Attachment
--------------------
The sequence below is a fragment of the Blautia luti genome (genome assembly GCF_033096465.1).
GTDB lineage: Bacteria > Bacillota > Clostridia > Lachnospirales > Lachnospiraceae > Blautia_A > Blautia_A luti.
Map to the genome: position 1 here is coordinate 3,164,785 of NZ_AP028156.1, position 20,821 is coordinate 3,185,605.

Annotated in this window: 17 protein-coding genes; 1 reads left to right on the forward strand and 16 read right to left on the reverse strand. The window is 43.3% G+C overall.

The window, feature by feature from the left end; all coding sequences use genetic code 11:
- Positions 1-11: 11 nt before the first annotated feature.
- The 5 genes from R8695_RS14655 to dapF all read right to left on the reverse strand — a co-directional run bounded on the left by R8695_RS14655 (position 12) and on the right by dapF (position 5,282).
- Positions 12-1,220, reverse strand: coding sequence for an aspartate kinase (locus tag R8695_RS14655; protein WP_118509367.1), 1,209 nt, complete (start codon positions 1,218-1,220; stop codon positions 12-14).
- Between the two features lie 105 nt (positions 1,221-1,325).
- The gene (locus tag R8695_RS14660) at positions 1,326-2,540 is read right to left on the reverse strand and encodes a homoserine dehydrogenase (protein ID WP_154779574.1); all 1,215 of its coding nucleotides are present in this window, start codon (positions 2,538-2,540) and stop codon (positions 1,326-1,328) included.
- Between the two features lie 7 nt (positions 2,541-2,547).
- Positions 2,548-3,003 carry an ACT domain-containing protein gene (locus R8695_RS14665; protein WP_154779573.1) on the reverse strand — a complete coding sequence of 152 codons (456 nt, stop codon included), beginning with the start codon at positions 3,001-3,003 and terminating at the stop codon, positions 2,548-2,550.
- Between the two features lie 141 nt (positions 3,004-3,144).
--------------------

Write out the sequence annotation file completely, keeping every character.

The sequence below is a fragment of the Blautia luti genome (genome assembly GCF_033096465.1).
GTDB lineage: Bacteria > Bacillota > Clostridia > Lachnospirales > Lachnospiraceae > Blautia_A > Blautia_A luti.
Map to the genome: position 1 here is coordinate 3,164,785 of NZ_AP028156.1, position 20,821 is coordinate 3,185,605.

Annotated in this window: 17 protein-coding genes; 1 reads left to right on the forward strand and 16 read right to left on the reverse strand. The window is 43.3% G+C overall.

The window, feature by feature from the left end; all coding sequences use genetic code 11:
- Positions 1-11: 11 nt before the first annotated feature.
- The 5 genes from R8695_RS14655 to dapF all read right to left on the reverse strand — a co-directional run bounded on the left by R8695_RS14655 (position 12) and on the right by dapF (position 5,282).
- Positions 12-1,220, reverse strand: coding sequence for an aspartate kinase (locus tag R8695_RS14655; protein WP_118509367.1), 1,209 nt, complete (start codon positions 1,218-1,220; stop codon positions 12-14).
- Between the two features lie 105 nt (positions 1,221-1,325).
- The gene (locus tag R8695_RS14660) at positions 1,326-2,540 is read right to left on the reverse strand and encodes a homoserine dehydrogenase (protein ID WP_154779574.1); all 1,215 of its coding nucleotides are present in this window, start codon (positions 2,538-2,540) and stop codon (positions 1,326-1,328) included.
- Between the two features lie 7 nt (positions 2,541-2,547).
- Positions 2,548-3,003 carry an ACT domain-containing protein gene (locus R8695_RS14665; protein WP_154779573.1) on the reverse strand — a complete coding sequence of 152 codons (456 nt, stop codon included), beginning with the start codon at positions 3,001-3,003 and terminating at the stop codon, positions 2,548-2,550.
- Between the two features lie 141 nt (positions 3,004-3,144).